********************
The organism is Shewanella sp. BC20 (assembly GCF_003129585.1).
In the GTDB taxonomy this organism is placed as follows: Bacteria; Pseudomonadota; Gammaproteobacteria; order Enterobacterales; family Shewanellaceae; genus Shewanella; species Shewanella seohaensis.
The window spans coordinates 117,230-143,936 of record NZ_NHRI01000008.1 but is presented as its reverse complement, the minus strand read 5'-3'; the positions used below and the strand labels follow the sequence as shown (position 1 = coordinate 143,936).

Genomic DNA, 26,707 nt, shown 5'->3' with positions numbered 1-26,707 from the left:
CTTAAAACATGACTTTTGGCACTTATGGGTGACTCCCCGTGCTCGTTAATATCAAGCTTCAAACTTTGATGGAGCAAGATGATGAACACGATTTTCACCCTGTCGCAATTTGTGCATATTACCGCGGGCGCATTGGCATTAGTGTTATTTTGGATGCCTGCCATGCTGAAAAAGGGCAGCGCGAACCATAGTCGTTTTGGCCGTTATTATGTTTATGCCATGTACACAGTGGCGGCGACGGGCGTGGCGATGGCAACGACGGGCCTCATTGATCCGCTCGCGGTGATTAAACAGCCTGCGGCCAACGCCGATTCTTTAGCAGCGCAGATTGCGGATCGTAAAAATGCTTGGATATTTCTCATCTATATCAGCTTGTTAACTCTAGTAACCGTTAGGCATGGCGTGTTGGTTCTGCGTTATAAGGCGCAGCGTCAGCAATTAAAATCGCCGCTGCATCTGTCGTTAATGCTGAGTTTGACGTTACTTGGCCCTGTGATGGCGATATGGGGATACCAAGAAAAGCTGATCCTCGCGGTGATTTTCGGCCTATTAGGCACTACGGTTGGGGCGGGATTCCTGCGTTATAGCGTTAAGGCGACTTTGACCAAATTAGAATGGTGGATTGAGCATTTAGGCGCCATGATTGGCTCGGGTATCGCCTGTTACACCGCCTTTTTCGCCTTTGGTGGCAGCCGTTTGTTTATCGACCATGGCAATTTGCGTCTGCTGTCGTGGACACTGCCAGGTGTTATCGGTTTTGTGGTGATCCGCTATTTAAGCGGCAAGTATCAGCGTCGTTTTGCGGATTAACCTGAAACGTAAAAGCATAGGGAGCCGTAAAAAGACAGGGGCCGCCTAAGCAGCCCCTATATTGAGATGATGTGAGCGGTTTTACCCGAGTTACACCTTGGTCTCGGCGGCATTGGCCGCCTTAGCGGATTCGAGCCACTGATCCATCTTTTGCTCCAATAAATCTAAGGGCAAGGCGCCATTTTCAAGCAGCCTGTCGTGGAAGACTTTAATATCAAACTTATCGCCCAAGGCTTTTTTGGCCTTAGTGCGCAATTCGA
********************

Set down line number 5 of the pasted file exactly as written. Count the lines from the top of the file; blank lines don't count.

CTTAAAACATGACTTTTGGCACTTATGGGTGACTCCCCGTGCTCGTTAATATCAAGCTTCAAACTTTGATGGAGCAAGATGATGAACACGATTTTCACCCTGTCGCAATTTGTGCATATTACCGCGGGCGCATTGGCATTAGTGTTATTTTGGATGCCTGCCATGCTGAAAAAGGGCAGCGCGAACCATAGTCGTTTTGGCCGTTATTATGTTTATGCCATGTACACAGTGGCGGCGACGGGCGTGGCGATGGCAACGACGGGCCTCATTGATCCGCTCGCGGTGATTAAACAGCCTGCGGCCAACGCCGATTCTTTAGCAGCGCAGATTGCGGATCGTAAAAATGCTTGGATATTTCTCATCTATATCAGCTTGTTAACTCTAGTAACCGTTAGGCATGGCGTGTTGGTTCTGCGTTATAAGGCGCAGCGTCAGCAATTAAAATCGCCGCTGCATCTGTCGTTAATGCTGAGTTTGACGTTACTTGGCCCTGTGATGGCGATATGGGGATACCAAGAAAAGCTGATCCTCGCGGTGATTTTCGGCCTATTAGGCACTACGGTTGGGGCGGGATTCCTGCGTTATAGCGTTAAGGCGACTTTGACCAAATTAGAATGGTGGATTGAGCATTTAGGCGCCATGATTGGCTCGGGTATCGCCTGTTACACCGCCTTTTTCGCCTTTGGTGGCAGCCGTTTGTTTATCGACCATGGCAATTTGCGTCTGCTGTCGTGGACACTGCCAGGTGTTATCGGTTTTGTGGTGATCCGCTATTTAAGCGGCAAGTATCAGCGTCGTTTTGCGGATTAACCTGAAACGTAAAAGCATAGGGAGCCGTAAAAAGACAGGGGCCGCCTAAGCAGCCCCTATATTGAGATGATGTGAGCGGTTTTACCCGAGTTACACCTTGGTCTCGGCGGCATTGGCCGCCTTAGCGGATTCGAGCCACTGATCCATCTTTTGCTCCAATAAATCTAAGGGCAAGGCGCCATTTTCAAGCAGCCTGTCGTGGAAGACTTTAATATCAAACTTATCGCCCAAGGCTTTTTTGGCCTTAGTGCGCAATTCGA